Eighty-six years ago today

Turn on the Light!

Eighty-six years ago today (October 18, 1931), Thomas Alva Edison died. As you know, Edison was a great inventor. By the time of his death at the age of 84, Edison had acquired 1093 patents for his inventions. One of the most well-known inventions of Edison was the incandescent light bulb.

Very few of us reading this message ever experienced a world without electricity and light that could be accessed so conveniently with just a “flip of a switch.” To say we take “light” for granted is an understatement. When we do experience power outages, we walk around our homes, instinctively flipping switches throughout our houses, expecting light. None of us probably appreciate, as we should, the light that Edison brought to our lives.

Well, if you can agree with and appreciate that statement, then how much more true is it that we probably do not appreciate the light that Jesus brought into the world?

Jesus was the “Light of the World” and the “Light of Life” (John 8:12). Prior to his coming, there were “flickers” of light, but the “brilliance of light” that allows us to see clearly, was brought into this world by Jesus (John 12:46).

Consider:

  • Jesus illuminated God’s providence (Genesis 3:15).
  • Jesus illuminated God’s glory (John 1:14).
  • Jesus illuminated God’s nature (Colossians 2:9).
  • Jesus illuminated God’s love (John 3:16).
  • Jesus illuminated Man’s hope (Colossians 1:27).
  • Jesus illuminated Man’s future (John 14:1-3).

Friends, if you can appreciate the “light” that Thomas Alva Edison brought into this world, how much more should we appreciate the “light” that Jesus brought to us? Thank God for the “Light of Life!”

by Steve Higginbotham

In 1854 the McGuffey’s Eclectic Reader taught, warned and predicted…

We all sympathize with the thousands of people who are affected by storms, floods, and other natural disasters.  We understand that these natural occurrences are part of the world we live in.  They are often called “Acts of God.”  Then we watch in horror as hundreds of innocent people are gunned down by a very disturbed individual who, for whatever reason decided to terrorize a peaceful concert.  And all we can do is ask, “Why?”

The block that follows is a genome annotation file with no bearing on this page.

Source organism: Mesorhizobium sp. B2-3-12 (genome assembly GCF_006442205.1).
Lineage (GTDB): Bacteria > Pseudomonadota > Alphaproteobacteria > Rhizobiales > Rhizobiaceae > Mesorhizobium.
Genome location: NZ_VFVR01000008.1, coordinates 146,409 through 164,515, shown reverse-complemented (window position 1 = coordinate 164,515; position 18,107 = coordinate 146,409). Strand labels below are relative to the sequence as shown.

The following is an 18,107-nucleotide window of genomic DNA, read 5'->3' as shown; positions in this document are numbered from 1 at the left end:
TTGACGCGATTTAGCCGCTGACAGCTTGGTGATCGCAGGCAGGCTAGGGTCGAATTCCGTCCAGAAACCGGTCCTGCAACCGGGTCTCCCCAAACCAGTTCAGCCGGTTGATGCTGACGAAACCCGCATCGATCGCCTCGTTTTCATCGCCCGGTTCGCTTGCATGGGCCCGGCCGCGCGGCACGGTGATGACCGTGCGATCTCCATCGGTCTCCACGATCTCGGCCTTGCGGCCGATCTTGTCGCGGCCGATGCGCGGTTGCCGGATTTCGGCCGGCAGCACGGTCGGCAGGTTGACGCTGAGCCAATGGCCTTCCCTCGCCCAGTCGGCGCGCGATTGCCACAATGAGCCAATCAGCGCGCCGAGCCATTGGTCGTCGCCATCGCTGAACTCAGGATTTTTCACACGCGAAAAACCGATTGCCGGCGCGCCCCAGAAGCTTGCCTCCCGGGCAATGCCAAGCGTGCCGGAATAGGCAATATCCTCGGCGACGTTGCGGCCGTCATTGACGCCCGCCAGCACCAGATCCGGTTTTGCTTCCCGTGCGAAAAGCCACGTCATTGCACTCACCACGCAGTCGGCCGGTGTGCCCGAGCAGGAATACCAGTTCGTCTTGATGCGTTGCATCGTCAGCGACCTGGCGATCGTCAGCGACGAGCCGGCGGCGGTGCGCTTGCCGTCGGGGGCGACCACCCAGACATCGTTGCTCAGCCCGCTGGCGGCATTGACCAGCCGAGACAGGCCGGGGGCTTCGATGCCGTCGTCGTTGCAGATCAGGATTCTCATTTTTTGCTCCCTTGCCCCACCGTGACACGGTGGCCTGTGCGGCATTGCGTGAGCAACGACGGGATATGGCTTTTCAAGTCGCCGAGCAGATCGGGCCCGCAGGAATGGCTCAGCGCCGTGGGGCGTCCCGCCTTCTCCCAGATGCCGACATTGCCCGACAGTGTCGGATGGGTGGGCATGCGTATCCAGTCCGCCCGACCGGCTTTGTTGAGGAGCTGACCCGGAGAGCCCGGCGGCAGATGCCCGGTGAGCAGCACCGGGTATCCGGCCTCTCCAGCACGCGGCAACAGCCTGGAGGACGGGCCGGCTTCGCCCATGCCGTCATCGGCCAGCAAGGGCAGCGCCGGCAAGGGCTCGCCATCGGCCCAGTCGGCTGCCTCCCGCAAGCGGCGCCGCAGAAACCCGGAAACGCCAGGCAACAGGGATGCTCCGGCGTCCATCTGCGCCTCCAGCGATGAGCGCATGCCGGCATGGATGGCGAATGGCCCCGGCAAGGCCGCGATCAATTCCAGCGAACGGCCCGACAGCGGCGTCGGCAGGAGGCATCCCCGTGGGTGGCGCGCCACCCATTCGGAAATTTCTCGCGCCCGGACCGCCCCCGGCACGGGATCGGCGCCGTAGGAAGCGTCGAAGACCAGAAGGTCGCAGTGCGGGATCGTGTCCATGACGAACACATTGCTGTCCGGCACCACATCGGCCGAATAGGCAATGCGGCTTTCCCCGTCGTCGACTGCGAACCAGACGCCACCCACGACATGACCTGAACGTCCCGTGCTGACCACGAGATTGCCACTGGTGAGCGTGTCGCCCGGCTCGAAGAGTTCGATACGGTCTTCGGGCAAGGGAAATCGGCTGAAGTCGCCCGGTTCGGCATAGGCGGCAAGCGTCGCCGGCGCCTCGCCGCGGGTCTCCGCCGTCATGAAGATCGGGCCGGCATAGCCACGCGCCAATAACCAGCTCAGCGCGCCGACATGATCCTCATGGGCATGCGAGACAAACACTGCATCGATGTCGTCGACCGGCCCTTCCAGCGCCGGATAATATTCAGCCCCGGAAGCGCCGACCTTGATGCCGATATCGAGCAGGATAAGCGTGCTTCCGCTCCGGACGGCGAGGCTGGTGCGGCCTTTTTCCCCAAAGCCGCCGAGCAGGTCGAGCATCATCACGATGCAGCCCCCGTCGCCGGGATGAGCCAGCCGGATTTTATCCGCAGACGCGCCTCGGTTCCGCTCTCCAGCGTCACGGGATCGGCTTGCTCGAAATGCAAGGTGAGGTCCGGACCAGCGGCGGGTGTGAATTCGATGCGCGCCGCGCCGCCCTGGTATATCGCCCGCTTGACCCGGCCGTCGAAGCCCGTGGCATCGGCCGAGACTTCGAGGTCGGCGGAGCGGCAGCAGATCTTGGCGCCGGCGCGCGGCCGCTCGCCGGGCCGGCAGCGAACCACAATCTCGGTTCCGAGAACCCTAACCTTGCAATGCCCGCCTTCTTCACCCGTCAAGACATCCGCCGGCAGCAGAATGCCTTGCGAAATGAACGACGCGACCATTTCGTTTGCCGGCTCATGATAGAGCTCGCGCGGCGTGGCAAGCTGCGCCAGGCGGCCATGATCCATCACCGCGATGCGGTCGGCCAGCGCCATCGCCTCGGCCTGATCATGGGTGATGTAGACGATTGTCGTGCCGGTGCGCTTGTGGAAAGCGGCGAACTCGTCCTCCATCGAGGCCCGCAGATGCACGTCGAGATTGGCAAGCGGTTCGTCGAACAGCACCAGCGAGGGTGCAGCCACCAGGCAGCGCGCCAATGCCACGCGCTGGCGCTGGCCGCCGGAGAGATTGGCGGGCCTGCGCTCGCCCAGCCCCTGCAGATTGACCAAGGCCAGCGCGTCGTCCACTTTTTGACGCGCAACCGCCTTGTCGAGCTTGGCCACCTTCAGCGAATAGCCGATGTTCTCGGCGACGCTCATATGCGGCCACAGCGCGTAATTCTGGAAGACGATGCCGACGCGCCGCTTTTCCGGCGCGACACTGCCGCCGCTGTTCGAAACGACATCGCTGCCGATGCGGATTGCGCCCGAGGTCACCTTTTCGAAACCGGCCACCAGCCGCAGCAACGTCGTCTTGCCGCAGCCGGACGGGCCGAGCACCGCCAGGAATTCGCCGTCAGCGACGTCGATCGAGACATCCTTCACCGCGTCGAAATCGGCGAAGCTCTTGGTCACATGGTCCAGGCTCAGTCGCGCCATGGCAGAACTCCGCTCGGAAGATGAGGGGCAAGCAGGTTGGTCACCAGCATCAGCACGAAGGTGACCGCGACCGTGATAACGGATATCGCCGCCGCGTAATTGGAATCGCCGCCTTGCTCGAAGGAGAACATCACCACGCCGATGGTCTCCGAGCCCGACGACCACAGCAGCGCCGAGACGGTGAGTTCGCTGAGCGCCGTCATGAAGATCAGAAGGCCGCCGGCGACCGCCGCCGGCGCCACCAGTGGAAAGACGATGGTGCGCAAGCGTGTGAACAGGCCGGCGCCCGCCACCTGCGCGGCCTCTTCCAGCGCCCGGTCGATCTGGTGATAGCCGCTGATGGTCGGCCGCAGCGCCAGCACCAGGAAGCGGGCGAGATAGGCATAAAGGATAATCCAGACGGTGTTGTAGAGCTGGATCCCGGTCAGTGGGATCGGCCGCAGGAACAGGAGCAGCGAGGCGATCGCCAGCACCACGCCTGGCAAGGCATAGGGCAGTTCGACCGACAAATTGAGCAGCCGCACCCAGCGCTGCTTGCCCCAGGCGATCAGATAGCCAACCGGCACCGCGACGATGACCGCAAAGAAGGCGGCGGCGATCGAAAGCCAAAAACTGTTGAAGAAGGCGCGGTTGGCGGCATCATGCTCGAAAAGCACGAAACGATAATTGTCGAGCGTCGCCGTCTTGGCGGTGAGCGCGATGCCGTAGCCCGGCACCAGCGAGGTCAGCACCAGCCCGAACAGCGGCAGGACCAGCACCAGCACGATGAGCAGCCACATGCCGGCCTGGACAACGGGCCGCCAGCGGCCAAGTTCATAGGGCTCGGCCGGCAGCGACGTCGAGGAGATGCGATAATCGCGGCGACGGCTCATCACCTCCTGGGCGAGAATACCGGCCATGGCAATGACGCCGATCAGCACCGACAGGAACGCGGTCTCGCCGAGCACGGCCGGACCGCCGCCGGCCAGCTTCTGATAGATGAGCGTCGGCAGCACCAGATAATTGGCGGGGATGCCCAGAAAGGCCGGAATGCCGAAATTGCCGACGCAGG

Perhaps the following may shed some light on the “Why?”  In 1854 the McGuffey’s Eclectic Reader taught, warned and predicted…

If you can induce a community to doubt the genuiness and authenticity of the Scriptures; to question the reality and obligations of religion; to hesitate, un-deciding, whether there be any such thing as virtue or vice; whether there be an eternal state of retribution beyond the grave; or whether there be any such being as God; you have broken down the barriers of moral virtue, and hoisted the flood gates of immorality and crime.  I need not say that when a people have once done this, they can no longer exist as a tranquil and happy people.  Every bond that holds society together would be ruptured; fraud and treachery would take the place of confidence between man and man; the tribunals would be scenes of bribery and injustice; avarice, perjury, ambition, and revenge would walk through the land, and render it more like the dwelling of savage beasts than the tranquil abode of civilized and Christianized men.

 Is the answer to the crime and moral problem so simple that our highly educated and sophisticated society either cannot, or will not, see it?  It is time we as a civilized society start identifying the disease instead of just talking about the symptoms.

We will never cure the problem of out of control crime, and immorality until we put God back in people’s hearts and lives and stand firm on His Holy Word.  But it must begin with those of us who claim to be God’s people.  You see, we are either contributing to the problem by neglect and apathy, or we are helping to solve it by faithfulness to God and His Word.

Jim Davis

The Value of Problems

An injury sustained in a car accident can be a good thing. Doctors taking x-rays to discover the extent of the damage can discover other lurking problems that might have remained hidden until they were too far developed. God can use problems to bring about good results spiritually.

God uses problems to correct. The singer of Israel wrote, “Before I was afflicted I went astray, But now I keep Your word” (Psalm 119:67). He also said, “It is good for me that I have been afflicted, That I may learn Your statutes. The law of Your mouth is better to me Than thousands of coins of gold and silver” (Psalm 119:71-72). Our heavenly Father can use troubles to chasten us and bring forth good fruit (Proverbs 20:30; Hebrews 12:5-6).

God uses problems to bless. “My brethren, count it all joy when you fall into various trials, knowing that the testing of your faith produces patience. But let patience have its perfect work, that you may be perfect and complete, lacking nothing” (James 1:2-4). God can use problems to produce maturity in the suffering individual, which is the meaning of “perfect.” Overcoming trials is a means of developing hope (Romans 5:3-5). That is why we need to focus on hearing God’s word and doing what it says (James 1:21-25).